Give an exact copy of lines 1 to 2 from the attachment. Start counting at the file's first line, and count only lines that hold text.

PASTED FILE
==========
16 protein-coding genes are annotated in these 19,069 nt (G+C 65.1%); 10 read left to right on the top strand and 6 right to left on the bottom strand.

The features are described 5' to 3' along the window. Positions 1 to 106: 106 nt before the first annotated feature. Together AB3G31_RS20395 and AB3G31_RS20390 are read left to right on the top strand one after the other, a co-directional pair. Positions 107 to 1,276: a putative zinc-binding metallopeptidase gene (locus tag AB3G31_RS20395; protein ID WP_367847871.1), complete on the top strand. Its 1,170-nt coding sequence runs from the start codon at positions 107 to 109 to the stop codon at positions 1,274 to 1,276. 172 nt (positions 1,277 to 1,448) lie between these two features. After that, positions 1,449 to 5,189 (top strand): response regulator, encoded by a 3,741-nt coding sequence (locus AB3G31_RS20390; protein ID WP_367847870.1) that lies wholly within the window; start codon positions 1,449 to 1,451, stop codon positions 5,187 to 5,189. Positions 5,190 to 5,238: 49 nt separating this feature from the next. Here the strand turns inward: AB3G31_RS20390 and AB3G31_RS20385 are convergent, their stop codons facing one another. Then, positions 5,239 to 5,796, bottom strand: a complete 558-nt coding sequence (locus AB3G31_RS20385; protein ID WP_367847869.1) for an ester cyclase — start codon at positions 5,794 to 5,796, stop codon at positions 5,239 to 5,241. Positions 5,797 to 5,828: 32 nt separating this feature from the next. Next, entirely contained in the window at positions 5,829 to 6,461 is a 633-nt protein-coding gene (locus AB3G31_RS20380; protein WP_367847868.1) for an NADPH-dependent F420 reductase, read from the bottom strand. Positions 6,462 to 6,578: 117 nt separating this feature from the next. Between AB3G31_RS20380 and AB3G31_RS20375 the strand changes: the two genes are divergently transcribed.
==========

16 protein-coding genes are annotated in these 19,069 nt (G+C 65.1%); 10 read left to right on the top strand and 6 right to left on the bottom strand.

The features are described 5' to 3' along the window. Positions 1 to 106: 106 nt before the first annotated feature. Together AB3G31_RS20395 and AB3G31_RS20390 are read left to right on the top strand one after the other, a co-directional pair. Positions 107 to 1,276: a putative zinc-binding metallopeptidase gene (locus tag AB3G31_RS20395; protein ID WP_367847871.1), complete on the top strand. Its 1,170-nt coding sequence runs from the start codon at positions 107 to 109 to the stop codon at positions 1,274 to 1,276. 172 nt (positions 1,277 to 1,448) lie between these two features. After that, positions 1,449 to 5,189 (top strand): response regulator, encoded by a 3,741-nt coding sequence (locus AB3G31_RS20390; protein ID WP_367847870.1) that lies wholly within the window; start codon positions 1,449 to 1,451, stop codon positions 5,187 to 5,189. Positions 5,190 to 5,238: 49 nt separating this feature from the next. Here the strand turns inward: AB3G31_RS20390 and AB3G31_RS20385 are convergent, their stop codons facing one another. Then, positions 5,239 to 5,796, bottom strand: a complete 558-nt coding sequence (locus AB3G31_RS20385; protein ID WP_367847869.1) for an ester cyclase — start codon at positions 5,794 to 5,796, stop codon at positions 5,239 to 5,241. Positions 5,797 to 5,828: 32 nt separating this feature from the next. Next, entirely contained in the window at positions 5,829 to 6,461 is a 633-nt protein-coding gene (locus AB3G31_RS20380; protein WP_367847868.1) for an NADPH-dependent F420 reductase, read from the bottom strand. Positions 6,462 to 6,578: 117 nt separating this feature from the next. Between AB3G31_RS20380 and AB3G31_RS20375 the strand changes: the two genes are divergently transcribed.